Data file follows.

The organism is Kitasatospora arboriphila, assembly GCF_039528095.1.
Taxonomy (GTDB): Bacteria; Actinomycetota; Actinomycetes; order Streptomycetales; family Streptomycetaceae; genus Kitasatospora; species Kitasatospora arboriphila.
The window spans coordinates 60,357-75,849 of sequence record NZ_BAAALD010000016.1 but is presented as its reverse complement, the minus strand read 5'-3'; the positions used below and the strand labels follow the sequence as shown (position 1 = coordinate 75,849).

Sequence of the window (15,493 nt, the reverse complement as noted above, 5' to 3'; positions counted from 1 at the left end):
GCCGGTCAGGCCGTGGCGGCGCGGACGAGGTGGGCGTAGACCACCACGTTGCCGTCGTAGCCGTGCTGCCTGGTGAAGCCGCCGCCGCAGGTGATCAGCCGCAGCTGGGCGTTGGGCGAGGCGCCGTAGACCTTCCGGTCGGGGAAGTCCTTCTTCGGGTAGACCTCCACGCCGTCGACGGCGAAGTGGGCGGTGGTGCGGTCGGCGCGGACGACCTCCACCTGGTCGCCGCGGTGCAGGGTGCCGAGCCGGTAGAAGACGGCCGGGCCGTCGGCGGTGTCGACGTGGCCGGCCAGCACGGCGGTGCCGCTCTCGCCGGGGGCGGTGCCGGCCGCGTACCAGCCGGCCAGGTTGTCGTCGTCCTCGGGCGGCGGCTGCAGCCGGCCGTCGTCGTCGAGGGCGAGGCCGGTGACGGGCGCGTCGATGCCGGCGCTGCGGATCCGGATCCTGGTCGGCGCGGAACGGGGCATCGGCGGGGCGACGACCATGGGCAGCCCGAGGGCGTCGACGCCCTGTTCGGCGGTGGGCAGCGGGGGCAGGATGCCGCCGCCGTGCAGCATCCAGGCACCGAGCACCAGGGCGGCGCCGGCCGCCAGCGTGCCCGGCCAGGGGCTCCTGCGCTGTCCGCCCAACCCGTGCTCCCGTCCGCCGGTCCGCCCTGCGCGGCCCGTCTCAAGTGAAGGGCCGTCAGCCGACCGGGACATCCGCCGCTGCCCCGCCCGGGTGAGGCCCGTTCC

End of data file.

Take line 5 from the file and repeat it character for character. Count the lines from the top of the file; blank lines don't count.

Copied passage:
GCCGGTCAGGCCGTGGCGGCGCGGACGAGGTGGGCGTAGACCACCACGTTGCCGTCGTAGCCGTGCTGCCTGGTGAAGCCGCCGCCGCAGGTGATCAGCCGCAGCTGGGCGTTGGGCGAGGCGCCGTAGACCTTCCGGTCGGGGAAGTCCTTCTTCGGGTAGACCTCCACGCCGTCGACGGCGAAGTGGGCGGTGGTGCGGTCGGCGCGGACGACCTCCACCTGGTCGCCGCGGTGCAGGGTGCCGAGCCGGTAGAAGACGGCCGGGCCGTCGGCGGTGTCGACGTGGCCGGCCAGCACGGCGGTGCCGCTCTCGCCGGGGGCGGTGCCGGCCGCGTACCAGCCGGCCAGGTTGTCGTCGTCCTCGGGCGGCGGCTGCAGCCGGCCGTCGTCGTCGAGGGCGAGGCCGGTGACGGGCGCGTCGATGCCGGCGCTGCGGATCCGGATCCTGGTCGGCGCGGAACGGGGCATCGGCGGGGCGACGACCATGGGCAGCCCGAGGGCGTCGACGCCCTGTTCGGCGGTGGGCAGCGGGGGCAGGATGCCGCCGCCGTGCAGCATCCAGGCACCGAGCACCAGGGCGGCGCCGGCCGCCAGCGTGCCCGGCCAGGGGCTCCTGCGCTGTCCGCCCAACCCGTGCTCCCGTCCGCCGGTCCGCCCTGCGCGGCCCGTCTCAAGTGAAGGGCCGTCAGCCGACCGGGACATCCGCCGCTGCCCCGCCCGGGTGAGGCCCGTTCC